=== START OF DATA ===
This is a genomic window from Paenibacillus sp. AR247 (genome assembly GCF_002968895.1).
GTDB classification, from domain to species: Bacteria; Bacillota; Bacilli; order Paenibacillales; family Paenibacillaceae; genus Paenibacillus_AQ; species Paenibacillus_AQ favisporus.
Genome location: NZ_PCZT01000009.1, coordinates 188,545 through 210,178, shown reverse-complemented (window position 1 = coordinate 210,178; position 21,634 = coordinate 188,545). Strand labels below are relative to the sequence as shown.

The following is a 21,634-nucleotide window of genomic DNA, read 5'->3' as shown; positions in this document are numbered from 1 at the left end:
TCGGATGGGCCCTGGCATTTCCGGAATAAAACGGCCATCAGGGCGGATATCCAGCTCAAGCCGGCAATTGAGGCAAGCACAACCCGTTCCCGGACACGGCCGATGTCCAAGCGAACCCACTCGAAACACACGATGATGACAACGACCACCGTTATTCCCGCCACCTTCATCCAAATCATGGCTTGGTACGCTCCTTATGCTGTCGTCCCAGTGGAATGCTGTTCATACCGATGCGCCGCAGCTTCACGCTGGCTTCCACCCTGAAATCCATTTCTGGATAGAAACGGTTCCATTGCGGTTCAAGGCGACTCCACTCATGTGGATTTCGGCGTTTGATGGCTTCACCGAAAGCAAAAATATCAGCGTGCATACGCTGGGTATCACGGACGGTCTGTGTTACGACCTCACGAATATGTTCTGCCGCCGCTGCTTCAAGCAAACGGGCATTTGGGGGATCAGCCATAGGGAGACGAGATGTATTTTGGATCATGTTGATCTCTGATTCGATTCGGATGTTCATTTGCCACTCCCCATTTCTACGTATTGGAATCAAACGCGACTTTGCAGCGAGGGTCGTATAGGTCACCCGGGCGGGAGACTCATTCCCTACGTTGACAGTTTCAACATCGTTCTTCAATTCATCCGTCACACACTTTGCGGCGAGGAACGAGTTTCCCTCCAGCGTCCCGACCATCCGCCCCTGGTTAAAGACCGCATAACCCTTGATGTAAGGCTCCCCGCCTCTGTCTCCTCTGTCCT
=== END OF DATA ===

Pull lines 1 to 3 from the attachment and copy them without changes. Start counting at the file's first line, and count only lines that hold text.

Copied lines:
This is a genomic window from Paenibacillus sp. AR247 (genome assembly GCF_002968895.1).
GTDB classification, from domain to species: Bacteria; Bacillota; Bacilli; order Paenibacillales; family Paenibacillaceae; genus Paenibacillus_AQ; species Paenibacillus_AQ favisporus.
Genome location: NZ_PCZT01000009.1, coordinates 188,545 through 210,178, shown reverse-complemented (window position 1 = coordinate 210,178; position 21,634 = coordinate 188,545). Strand labels below are relative to the sequence as shown.